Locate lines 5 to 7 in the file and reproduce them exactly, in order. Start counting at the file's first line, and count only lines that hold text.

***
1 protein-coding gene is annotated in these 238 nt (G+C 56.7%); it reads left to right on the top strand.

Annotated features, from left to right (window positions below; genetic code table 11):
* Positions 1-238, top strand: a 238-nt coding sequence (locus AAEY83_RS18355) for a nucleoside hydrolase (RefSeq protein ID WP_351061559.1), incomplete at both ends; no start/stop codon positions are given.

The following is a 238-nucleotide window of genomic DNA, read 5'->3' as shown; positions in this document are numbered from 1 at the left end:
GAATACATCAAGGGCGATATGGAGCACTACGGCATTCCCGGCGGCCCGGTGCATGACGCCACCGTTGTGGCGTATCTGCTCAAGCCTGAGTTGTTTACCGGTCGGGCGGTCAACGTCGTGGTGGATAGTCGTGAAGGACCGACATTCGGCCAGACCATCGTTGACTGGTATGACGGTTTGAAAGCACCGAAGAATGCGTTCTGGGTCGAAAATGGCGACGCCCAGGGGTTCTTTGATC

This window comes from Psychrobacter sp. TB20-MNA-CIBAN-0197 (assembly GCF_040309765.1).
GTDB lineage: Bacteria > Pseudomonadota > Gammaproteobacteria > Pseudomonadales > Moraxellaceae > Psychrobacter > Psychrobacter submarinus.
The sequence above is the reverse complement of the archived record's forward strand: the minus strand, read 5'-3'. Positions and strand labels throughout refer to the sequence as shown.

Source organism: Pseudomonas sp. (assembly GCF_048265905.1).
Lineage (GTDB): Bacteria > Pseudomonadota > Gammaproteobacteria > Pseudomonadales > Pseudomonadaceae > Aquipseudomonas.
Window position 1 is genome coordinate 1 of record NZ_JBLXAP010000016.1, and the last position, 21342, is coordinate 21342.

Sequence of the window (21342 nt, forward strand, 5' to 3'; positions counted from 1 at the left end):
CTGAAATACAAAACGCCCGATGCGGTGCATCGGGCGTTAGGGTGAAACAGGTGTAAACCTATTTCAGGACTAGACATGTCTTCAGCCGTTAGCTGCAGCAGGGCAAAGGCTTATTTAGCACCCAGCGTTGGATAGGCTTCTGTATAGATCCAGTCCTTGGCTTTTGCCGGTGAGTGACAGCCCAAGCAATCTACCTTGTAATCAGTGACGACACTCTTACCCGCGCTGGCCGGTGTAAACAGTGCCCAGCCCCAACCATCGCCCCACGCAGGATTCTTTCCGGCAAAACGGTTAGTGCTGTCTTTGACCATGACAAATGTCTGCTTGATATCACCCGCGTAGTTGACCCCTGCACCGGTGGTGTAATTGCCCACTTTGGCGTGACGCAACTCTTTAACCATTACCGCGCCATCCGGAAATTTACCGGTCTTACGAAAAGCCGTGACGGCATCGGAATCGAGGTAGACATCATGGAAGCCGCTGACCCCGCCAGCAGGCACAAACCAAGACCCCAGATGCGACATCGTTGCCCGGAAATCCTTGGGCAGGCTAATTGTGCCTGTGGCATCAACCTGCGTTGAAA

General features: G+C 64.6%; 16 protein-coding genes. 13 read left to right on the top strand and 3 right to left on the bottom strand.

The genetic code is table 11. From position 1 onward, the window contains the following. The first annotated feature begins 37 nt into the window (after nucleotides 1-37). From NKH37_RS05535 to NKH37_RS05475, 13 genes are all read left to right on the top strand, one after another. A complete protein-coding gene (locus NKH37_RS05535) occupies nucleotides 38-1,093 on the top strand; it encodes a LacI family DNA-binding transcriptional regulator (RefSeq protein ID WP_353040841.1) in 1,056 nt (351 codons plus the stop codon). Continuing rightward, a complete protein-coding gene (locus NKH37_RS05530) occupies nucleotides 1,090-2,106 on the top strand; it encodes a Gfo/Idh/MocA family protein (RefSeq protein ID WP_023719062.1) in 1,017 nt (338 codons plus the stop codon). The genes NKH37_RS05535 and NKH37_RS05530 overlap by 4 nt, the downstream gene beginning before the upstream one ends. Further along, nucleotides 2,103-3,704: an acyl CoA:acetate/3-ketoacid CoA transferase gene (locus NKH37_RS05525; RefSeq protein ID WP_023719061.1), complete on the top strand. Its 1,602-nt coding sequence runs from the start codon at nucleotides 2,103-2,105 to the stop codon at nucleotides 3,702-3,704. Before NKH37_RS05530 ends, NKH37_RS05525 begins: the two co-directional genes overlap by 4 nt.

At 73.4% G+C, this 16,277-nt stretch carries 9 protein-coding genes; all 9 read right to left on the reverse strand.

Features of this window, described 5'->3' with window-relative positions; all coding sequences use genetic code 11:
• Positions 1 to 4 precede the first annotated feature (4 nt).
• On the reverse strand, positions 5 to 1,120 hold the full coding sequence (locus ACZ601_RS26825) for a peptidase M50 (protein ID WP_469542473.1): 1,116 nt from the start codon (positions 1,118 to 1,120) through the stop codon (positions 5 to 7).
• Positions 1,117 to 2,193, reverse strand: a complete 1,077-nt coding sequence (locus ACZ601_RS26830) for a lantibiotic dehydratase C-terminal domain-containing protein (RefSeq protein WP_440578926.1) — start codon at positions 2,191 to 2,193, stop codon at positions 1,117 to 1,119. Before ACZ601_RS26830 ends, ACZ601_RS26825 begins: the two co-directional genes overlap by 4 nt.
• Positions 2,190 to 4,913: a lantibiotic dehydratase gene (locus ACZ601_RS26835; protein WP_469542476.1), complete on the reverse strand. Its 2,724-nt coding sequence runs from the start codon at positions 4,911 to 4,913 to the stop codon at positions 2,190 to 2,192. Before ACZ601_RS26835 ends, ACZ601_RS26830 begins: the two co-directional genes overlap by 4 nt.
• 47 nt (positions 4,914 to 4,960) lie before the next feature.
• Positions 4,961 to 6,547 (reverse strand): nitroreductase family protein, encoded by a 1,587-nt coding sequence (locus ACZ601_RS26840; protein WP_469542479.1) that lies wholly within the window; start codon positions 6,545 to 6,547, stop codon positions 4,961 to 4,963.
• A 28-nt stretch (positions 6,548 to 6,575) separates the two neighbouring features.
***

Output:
GAATACATCAAGGGCGATATGGAGCACTACGGCATTCCCGGCGGCCCGGTGCATGACGCCACCGTTGTGGCGTATCTGCTCAAGCCTGAGTTGTTTACCGGTCGGGCGGTCAACGTCGTGGTGGATAGTCGTGAAGGACCGACATTCGGCCAGACCATCGTTGACTGGTATGACGGTTTGAAAGCACCGAAGAATGCGTTCTGGGTCGAAAATGGCGACGCCCAGGGGTTCTTTGATC

This window comes from Psychrobacter sp. TB20-MNA-CIBAN-0197 (assembly GCF_040309765.1).
GTDB lineage: Bacteria > Pseudomonadota > Gammaproteobacteria > Pseudomonadales > Moraxellaceae > Psychrobacter > Psychrobacter submarinus.